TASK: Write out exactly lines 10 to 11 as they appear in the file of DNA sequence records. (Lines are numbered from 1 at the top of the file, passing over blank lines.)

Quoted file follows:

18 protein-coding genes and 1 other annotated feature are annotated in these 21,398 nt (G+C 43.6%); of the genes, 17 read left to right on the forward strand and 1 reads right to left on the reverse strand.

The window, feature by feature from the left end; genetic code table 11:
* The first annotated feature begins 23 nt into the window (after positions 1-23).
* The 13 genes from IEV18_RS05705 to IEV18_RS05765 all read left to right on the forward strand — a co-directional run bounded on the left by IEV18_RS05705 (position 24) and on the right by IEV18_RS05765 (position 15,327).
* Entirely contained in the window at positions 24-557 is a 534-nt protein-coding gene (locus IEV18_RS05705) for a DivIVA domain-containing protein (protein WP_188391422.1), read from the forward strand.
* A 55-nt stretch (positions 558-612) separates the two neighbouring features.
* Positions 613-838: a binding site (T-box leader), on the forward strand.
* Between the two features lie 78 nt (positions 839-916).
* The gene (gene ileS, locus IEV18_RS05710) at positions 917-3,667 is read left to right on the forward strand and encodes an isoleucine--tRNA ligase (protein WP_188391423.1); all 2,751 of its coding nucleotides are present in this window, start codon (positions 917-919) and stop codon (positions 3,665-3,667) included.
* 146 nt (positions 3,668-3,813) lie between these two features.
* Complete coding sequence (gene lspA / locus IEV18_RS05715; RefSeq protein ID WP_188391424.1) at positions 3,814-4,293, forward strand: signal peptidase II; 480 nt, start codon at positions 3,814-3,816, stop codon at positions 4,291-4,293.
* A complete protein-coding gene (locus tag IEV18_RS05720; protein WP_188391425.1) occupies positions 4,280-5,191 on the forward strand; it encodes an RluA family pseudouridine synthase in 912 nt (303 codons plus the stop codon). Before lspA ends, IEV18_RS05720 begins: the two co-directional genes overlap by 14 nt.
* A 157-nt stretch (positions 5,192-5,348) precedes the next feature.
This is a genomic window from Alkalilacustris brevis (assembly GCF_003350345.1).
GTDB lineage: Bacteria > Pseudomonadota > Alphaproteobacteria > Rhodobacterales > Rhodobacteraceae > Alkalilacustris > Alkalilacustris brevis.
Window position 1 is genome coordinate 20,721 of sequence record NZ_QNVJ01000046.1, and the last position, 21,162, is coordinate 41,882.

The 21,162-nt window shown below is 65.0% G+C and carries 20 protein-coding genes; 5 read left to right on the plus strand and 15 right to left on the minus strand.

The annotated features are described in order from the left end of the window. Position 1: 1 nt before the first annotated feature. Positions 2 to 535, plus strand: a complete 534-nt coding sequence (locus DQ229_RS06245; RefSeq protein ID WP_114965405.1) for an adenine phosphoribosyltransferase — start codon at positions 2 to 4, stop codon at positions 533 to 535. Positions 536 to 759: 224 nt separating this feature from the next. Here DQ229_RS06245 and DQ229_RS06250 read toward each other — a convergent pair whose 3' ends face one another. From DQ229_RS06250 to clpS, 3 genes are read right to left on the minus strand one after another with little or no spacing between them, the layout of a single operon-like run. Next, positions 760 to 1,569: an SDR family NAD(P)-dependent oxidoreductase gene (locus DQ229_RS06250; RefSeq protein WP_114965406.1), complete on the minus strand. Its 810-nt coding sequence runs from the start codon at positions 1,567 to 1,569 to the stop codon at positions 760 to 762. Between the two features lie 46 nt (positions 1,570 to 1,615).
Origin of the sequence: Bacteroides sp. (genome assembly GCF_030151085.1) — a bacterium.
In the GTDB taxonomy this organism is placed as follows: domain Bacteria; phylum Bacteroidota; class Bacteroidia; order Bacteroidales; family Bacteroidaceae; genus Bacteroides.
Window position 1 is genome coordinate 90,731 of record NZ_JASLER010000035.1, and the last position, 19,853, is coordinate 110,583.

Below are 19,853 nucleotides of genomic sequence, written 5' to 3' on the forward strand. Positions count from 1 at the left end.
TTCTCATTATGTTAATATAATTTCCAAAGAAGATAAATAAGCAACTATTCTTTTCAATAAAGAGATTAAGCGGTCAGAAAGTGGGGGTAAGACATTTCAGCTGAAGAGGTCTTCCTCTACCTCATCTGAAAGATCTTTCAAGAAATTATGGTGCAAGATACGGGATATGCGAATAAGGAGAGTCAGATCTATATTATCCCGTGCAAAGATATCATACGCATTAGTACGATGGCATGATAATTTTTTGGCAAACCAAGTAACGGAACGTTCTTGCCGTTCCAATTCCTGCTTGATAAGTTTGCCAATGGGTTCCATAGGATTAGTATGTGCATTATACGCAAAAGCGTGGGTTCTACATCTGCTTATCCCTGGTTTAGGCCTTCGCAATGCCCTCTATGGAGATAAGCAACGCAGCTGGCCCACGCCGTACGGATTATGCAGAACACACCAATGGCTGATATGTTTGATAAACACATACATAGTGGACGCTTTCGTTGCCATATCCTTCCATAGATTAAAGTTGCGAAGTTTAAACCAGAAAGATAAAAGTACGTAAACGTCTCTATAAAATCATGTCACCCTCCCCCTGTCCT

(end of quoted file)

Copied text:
* 146 nt (positions 3,668-3,813) lie between these two features.
* Complete coding sequence (gene lspA / locus IEV18_RS05715; RefSeq protein ID WP_188391424.1) at positions 3,814-4,293, forward strand: signal peptidase II; 480 nt, start codon at positions 3,814-3,816, stop codon at positions 4,291-4,293.